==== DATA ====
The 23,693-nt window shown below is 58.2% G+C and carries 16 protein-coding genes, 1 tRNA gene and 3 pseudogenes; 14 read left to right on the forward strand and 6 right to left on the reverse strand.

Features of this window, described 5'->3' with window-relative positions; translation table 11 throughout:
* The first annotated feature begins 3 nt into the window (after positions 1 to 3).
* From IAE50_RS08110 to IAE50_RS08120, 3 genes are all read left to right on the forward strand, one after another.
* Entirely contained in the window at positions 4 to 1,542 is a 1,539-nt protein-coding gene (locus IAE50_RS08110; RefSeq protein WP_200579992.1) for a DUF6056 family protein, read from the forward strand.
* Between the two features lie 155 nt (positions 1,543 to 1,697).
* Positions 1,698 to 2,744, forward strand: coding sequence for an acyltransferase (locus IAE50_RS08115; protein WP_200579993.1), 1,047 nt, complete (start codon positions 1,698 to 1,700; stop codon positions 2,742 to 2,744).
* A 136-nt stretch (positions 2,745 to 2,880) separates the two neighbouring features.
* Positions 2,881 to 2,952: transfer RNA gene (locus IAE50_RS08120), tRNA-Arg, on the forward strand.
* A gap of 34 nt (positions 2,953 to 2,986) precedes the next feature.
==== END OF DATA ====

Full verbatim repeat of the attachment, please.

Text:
The 23,693-nt window shown below is 58.2% G+C and carries 16 protein-coding genes, 1 tRNA gene and 3 pseudogenes; 14 read left to right on the forward strand and 6 right to left on the reverse strand.

Features of this window, described 5'->3' with window-relative positions; translation table 11 throughout:
* The first annotated feature begins 3 nt into the window (after positions 1 to 3).
* From IAE50_RS08110 to IAE50_RS08120, 3 genes are all read left to right on the forward strand, one after another.
* Entirely contained in the window at positions 4 to 1,542 is a 1,539-nt protein-coding gene (locus IAE50_RS08110; RefSeq protein WP_200579992.1) for a DUF6056 family protein, read from the forward strand.
* Between the two features lie 155 nt (positions 1,543 to 1,697).
* Positions 1,698 to 2,744, forward strand: coding sequence for an acyltransferase (locus IAE50_RS08115; protein WP_200579993.1), 1,047 nt, complete (start codon positions 1,698 to 1,700; stop codon positions 2,742 to 2,744).
* A 136-nt stretch (positions 2,745 to 2,880) separates the two neighbouring features.
* Positions 2,881 to 2,952: transfer RNA gene (locus IAE50_RS08120), tRNA-Arg, on the forward strand.
* A gap of 34 nt (positions 2,953 to 2,986) precedes the next feature.